On Friday night at 1AM, I ran into one of my classmates at Sigara, which is a hookah lounge in Wicker Park. I’m pretty sure this guy was at the very top of our graduating class. Here’s the story he recounted to me:
“My cousin took the bar last year. He said he did barely any studying in June. He constantly left the BarBri review lectures early, and got wasted every night. A week before the exam, reality hit; he got serious and spent every single hour studying. And guess what? He passed. He told me this: “If you just study for one hour every day, you’ll be fine.”
And now, a somewhat related statistic: Last year, of all the students in the upper-half of DePaul’s graduating class (of 220 or so), all but six passed the bar.
So what the hell am I supposed to do with this anecdote and statistic? Using them as an excuse to study less? Probably not. Any suggestions?
A few days ago I hosted a “win a free copy of Lawyer Boy” contest in which readers were encouraged to test out their lawyering skills/powers of persuasion and email me and make a compelling case as to why they should get a free copy of the book. I haven’t yet picked a winner, but it’s become clear to me that many RickLax.com readers are way funnier than me, which is humbling, flattering, and annoying.
Here’s one of the entries I received:
“Let me tell you why I should get a copy. Frankly, because I don't have anything to read. I went into the hospital right before reading period this past semester, because I was s#%!!ing around 8 times an hour. No joke. I ended up with some internal bleeding and a bad colon problem that, though it got fixed up, ends up with me taking a s#!* at least 4 times a day. Apparently the doctors say that's normal. With all that s#%*ing, I go through pleasure reading, well lets just say I go through it faster than the food goes through me. I need something to read.”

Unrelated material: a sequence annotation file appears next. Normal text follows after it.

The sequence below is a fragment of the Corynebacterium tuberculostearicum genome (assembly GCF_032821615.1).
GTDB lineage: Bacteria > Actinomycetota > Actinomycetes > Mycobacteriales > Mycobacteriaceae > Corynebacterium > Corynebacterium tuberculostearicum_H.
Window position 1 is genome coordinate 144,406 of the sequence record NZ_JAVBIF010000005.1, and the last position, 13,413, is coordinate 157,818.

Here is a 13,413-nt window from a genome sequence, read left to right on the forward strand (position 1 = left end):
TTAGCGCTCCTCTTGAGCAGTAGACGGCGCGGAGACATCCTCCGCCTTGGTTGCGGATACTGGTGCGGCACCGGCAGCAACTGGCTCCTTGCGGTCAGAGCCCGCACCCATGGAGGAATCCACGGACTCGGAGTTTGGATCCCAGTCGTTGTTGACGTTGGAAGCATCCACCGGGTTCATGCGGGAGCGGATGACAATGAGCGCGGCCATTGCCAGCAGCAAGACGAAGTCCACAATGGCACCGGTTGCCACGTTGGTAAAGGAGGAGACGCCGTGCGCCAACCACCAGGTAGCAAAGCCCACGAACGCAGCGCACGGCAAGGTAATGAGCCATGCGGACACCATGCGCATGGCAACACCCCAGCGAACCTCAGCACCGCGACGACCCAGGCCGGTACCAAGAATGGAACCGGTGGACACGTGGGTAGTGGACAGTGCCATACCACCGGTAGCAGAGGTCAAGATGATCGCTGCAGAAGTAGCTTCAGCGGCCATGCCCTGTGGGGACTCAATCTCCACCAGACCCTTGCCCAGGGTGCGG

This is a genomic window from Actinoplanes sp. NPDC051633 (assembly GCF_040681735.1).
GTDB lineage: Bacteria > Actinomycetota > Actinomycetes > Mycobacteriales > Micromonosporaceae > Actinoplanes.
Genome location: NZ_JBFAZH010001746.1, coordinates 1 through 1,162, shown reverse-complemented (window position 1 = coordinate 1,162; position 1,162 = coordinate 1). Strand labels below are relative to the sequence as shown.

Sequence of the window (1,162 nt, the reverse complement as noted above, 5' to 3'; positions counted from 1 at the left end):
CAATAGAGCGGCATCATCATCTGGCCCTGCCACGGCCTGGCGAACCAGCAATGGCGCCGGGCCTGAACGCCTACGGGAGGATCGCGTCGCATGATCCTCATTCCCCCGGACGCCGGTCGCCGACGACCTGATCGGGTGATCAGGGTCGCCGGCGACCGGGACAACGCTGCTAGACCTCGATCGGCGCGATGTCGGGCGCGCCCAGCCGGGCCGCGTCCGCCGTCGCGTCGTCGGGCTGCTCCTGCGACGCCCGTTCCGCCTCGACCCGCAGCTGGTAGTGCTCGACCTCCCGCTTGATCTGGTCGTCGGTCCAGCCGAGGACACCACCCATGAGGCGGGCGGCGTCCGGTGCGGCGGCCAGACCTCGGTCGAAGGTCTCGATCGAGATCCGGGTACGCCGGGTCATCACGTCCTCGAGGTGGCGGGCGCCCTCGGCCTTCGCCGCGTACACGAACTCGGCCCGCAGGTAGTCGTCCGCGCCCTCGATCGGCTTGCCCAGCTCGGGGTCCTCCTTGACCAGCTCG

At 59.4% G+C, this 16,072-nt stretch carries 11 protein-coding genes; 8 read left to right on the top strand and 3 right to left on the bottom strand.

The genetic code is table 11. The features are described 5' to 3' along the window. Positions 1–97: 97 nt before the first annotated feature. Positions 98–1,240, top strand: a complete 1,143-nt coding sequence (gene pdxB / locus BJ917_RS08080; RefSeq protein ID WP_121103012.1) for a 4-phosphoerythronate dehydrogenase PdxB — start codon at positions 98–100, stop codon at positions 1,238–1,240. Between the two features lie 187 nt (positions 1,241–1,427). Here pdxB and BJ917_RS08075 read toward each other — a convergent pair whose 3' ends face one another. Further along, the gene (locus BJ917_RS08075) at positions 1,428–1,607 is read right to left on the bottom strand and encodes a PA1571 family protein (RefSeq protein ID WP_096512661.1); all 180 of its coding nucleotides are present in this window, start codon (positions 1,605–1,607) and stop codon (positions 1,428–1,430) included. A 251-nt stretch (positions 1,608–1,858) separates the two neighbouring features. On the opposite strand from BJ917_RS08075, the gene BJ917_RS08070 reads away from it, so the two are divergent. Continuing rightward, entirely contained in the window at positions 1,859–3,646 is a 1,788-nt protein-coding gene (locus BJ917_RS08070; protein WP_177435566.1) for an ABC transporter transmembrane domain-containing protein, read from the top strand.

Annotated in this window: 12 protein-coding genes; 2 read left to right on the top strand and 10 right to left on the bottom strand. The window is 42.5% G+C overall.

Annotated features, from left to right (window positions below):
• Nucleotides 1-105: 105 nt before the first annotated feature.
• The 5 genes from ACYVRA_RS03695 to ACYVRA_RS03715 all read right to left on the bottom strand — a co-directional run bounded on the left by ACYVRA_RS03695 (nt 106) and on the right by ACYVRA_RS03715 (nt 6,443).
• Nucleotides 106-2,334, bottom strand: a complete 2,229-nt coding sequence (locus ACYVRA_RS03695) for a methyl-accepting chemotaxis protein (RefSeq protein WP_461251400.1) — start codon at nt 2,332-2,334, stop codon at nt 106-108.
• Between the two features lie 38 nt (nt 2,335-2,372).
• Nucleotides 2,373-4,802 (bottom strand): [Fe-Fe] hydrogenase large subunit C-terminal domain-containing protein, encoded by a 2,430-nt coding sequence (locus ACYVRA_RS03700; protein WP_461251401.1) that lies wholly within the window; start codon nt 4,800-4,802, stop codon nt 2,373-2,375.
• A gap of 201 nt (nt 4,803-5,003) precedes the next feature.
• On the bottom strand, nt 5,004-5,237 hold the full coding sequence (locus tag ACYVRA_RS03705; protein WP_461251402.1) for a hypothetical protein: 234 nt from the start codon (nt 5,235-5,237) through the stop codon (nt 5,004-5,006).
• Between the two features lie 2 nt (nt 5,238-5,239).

I was walking north on Michigan Avenue yesterday and I saw a boy, about ten, smack another boy, also about ten, on his butt. He hit the kid hard.
I assumed these two kids were friends—that they were just roughhousing. But then the mother of the boy who was hit cried out, “That kid just hit my son!” and the other boy just walked away with his two older friends.
It was probably a dare. Something stupid like that. And the kid who got hit was fine. He told me that much. But even if the kid was fine with what happened, I wasn’t; I was pissed.
Part of me wanted to chase the second kid down and reprimand him (I’ve done this on the streets of downtown Chicago before, after a cell phone theft). But part of me realized that this wasn’t my fight.
What would you have done in that situation?
Last night I went out to dinner with my friend Alicja. I ordered the fish sandwich, which, the menu told me, cost $15. I asked the waitress whether I could substitute the fries that came with it for a baked potato, and she told me that I could.
The sandwich was fair. The taste was there, only the fish piece was long and skinny, so half of it hung over the bun and half the bun bites had no fish in them.
The bill came:
Fish Sandwich: $17.50
“Excuse me, but I thought the menu said the fish sandwich was fifteen dollars.”
This wasn’t a date, I should mention. If Alicja and I were on a date, I would have let it slide, of course.
“Hmm…I think that’s because you substituted the fries for the baked potato.”
“I wouldn’t have made the substitute if I had known it’d cost extra.”
“Let me see what I can do.”
I assumed the waitress was going to try to take the $2.50 off the bill.
I was wrong. She sent the manager over, and his opening line was this:
“I understand there’s a problem.”
“I wouldn’t call it a problem, I just-”
“Julie here tells me that you’re not willing to pay for your bill.”